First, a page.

He has an ability; a kind of warmth and connectedness about him that transcends words of description. Whatever "It" is? He has it. And however it is that we are all made, either by lightning bolt or assembly line, Rob Lowe probably has a little more "it" than is really fair.

Chris Lehane talks about the last few weeks of a presidential campaign being like a "Knife-fight in a phone booth." And then there is the larger question of: How do you help a personally flawed political candidate who has the potential to do enormous good?

The thing that attracted me to the movie was a speech about exactly that issue. How can I believe in some of these politicians with their enormous flaws? And my character, for him, the answer is: If having flaws discredited you from public service, what would you say to FDR, who carried on an affair his entire career?

It has been speculated that all of the presidents may have had affairs, except Nixon and Truman.

And, we could argue, that maybe they should have!

(laughter) I always joke that no one would have Nixon.

(laughter) Exactly!

With political candidates, sometimes it seems that those with the greatest strengths often seem to have a kind of Achilles heel. Do you think we all as humans have an Achilles heel, or do you think that those who run for political office have a kind of largesse, in both areas?

I think it's that huge strengths beget huge weaknesses. I find this also goes for people who are successful in drug and alcohol rehabilitation. That their very flaws are also their greatest strengths. You don't get one without the other, I find. You see this in those two areas most explicitly: People in politics, and people in recovery.

How did this project first come to you?

Bill, who co-wrote the script with Chris, reached out to me and sent me the screenplay and I recognized Chris's name immediately. (Lowe has been involved on a political level for years) I was really intrigued to see what Chris would have written. I was a little reticent about playing something in the political world-- just because I had a great run on The West Wing, and even on a show like Brothers and Sisters, I played a political figure. But this was behind the scenes; behind the curtain. I was the guy making it all happen. The world view and the arias that they wrote had such a mix of feeling authentic--- like the people who wrote this really knew what went on behind the scenes, as opposed to a screenwriter trying to imagine it.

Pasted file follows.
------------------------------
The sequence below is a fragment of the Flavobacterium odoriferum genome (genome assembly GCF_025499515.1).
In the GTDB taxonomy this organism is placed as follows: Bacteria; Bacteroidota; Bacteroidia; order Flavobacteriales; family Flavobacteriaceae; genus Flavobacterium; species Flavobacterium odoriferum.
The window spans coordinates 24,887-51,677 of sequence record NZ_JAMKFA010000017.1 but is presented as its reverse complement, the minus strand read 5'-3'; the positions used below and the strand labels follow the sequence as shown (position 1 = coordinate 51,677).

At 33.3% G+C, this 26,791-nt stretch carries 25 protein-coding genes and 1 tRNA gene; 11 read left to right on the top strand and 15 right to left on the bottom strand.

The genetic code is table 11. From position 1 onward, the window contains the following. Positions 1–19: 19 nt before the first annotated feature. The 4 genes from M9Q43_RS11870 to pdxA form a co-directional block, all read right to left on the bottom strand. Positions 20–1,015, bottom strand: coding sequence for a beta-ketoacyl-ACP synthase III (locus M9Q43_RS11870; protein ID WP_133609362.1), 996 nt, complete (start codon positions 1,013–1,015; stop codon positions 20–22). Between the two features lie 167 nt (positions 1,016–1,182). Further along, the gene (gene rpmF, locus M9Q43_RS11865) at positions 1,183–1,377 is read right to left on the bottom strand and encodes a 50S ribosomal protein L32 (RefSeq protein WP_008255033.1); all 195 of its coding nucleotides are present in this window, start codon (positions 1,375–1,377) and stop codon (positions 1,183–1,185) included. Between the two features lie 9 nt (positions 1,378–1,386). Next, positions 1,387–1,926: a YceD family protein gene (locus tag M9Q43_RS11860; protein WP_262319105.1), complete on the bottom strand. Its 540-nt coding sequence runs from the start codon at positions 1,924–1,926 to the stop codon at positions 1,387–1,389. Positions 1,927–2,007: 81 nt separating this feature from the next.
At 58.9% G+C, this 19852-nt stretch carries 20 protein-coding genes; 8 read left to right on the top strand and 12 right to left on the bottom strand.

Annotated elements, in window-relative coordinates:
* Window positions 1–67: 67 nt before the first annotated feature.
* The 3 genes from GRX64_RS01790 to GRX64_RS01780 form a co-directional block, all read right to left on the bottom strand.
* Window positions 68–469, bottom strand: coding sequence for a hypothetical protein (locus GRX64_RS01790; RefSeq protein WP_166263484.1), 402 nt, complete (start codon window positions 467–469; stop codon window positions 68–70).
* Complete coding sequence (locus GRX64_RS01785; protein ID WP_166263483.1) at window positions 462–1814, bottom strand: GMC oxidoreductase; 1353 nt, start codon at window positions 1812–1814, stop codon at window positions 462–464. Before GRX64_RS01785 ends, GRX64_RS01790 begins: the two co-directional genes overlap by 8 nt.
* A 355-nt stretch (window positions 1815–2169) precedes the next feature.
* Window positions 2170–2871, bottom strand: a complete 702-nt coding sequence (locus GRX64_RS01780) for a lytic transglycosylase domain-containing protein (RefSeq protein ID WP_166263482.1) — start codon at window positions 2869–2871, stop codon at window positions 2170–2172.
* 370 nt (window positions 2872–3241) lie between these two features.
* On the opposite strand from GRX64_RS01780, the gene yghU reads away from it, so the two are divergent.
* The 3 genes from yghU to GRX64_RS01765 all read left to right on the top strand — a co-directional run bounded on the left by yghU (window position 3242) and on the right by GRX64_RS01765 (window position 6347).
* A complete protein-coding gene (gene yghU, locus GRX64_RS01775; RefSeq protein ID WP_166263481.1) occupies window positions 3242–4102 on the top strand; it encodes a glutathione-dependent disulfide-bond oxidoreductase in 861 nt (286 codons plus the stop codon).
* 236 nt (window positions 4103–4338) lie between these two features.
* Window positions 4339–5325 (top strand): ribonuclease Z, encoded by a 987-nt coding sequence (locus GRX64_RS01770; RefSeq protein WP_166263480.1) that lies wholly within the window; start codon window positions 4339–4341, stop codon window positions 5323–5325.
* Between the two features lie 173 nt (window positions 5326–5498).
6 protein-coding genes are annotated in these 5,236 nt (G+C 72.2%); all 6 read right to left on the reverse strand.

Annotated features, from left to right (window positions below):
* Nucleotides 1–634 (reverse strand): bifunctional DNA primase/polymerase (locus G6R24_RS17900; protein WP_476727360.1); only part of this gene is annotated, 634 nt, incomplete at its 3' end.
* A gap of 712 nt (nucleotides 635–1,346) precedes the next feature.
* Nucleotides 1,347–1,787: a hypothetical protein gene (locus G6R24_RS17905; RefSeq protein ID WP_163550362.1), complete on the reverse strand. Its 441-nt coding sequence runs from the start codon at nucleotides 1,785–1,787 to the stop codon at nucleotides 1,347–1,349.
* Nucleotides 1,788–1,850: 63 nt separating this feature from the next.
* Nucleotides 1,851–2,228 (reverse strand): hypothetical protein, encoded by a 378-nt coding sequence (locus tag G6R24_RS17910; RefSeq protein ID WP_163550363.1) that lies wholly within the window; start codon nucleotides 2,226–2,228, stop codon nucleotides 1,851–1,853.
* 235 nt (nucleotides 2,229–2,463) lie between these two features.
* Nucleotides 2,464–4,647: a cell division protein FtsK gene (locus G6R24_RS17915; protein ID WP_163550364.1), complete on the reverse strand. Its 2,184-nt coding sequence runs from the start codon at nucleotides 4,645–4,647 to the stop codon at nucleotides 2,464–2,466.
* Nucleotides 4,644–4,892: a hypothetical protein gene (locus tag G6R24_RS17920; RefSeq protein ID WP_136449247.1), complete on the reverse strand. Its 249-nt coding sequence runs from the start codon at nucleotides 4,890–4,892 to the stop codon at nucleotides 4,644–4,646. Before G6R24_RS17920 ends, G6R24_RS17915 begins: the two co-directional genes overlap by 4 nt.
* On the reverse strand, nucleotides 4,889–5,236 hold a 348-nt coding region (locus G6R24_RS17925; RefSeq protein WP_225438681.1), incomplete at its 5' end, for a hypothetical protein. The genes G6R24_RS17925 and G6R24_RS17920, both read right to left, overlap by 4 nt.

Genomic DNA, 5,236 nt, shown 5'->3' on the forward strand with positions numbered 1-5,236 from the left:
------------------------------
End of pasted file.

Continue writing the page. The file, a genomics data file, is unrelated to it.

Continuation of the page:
Actors Jamie Chung, Richard Schiff, Rob Lowe. Writer/director Bill Guttentag, Co-writer Chris Lehane. Portrait by Leslie Hassler.

That's exactly what makes this so fascinating. You don't have a political strategist, you have the political strategist; the Clinton administration advisor. If anyone were to know what went on in "the room behind the room" it's this man.

And he really comes across in the script and in turn it's also very funny. What I really like about this film is that movies in this genre, even the ones that work like Wag the Dog, have a kind of cynicism at their heart. And even though the characters behave cynically in Knife Fight, as a lot of people do in politics, what I like about this project is that it's an unabashed love letter to the process. And that's really rare. A lot of political films have this feeling to them "Oh, aren't we jaded, aren't we cynical?" And this film has a very optimistic heartbeat.

The title of the film is Knife Fight, which implies dirty and underhanded tactics. However, in this case, it's the dirtiest fight to achieve the most noble means; help for millions.

Exactly. It's funny, you've picked two things that I state explicitly in my two favorite speeches in the movie.

This film really outlines that our great leaders are our greatest gifts. But in the new world of circus-media, what they're doing in their bedrooms and in their private lives is taking precedence over a larger importance -- what they do for us.

It's an imperfect process full of imperfect people. But it's still the best process, and often-times, it's filled with the best people.

That's wonderful. Your director Bill said something interesting: that whatever scene we see politically is "controlled by invisible hands" plotting it. So your character is, in essence, the invisible hands.

Chris -- you know, one of his nicknames and this is meant as both a compliment and as a representation of how feared he can be is "Master of Disaster"! I'm playing the idealized version of Chris. He's willing to go to any lengths to get his guy elected. But what people don't realize is that he really believes that the ends justify the means because the guy is going to do great things for masses of people. Some might quibble with the things Paul's willing to do, and that's the fun of the film and the provocateur movie element, but the character's point of view is, "If I've got to blow away three or four people to save three or four million people, I can sleep well at night. I can live with that."

We also have the character of Penelope, played by Carrie Anne Moss (The Matrix) who wants to enter the world of politics but is almost naive and extraordinarily pure of heart. Can someone actually be too good for politics?

Initially, that's the reason that Paul wants to work for Penelope. He flat-out says, "You're too good a person." They're running a clip on David Letterman tonight where my character says "This is a blood sport." If you want to get into politics, you have to be the sort of person who would "bring a gun to a knife fight." If you are not willing to do that, stop before you begin.

Do you feel like this film is about balancing the means with the ends?

At the end of the day, that's absolutely what it's about.

See the Knife Fight Trailer

Book Masters of Disaster: The Ten Commandments of Damage Control

Rob Lowe's Autobiography, Stories I Only Tell My Friends: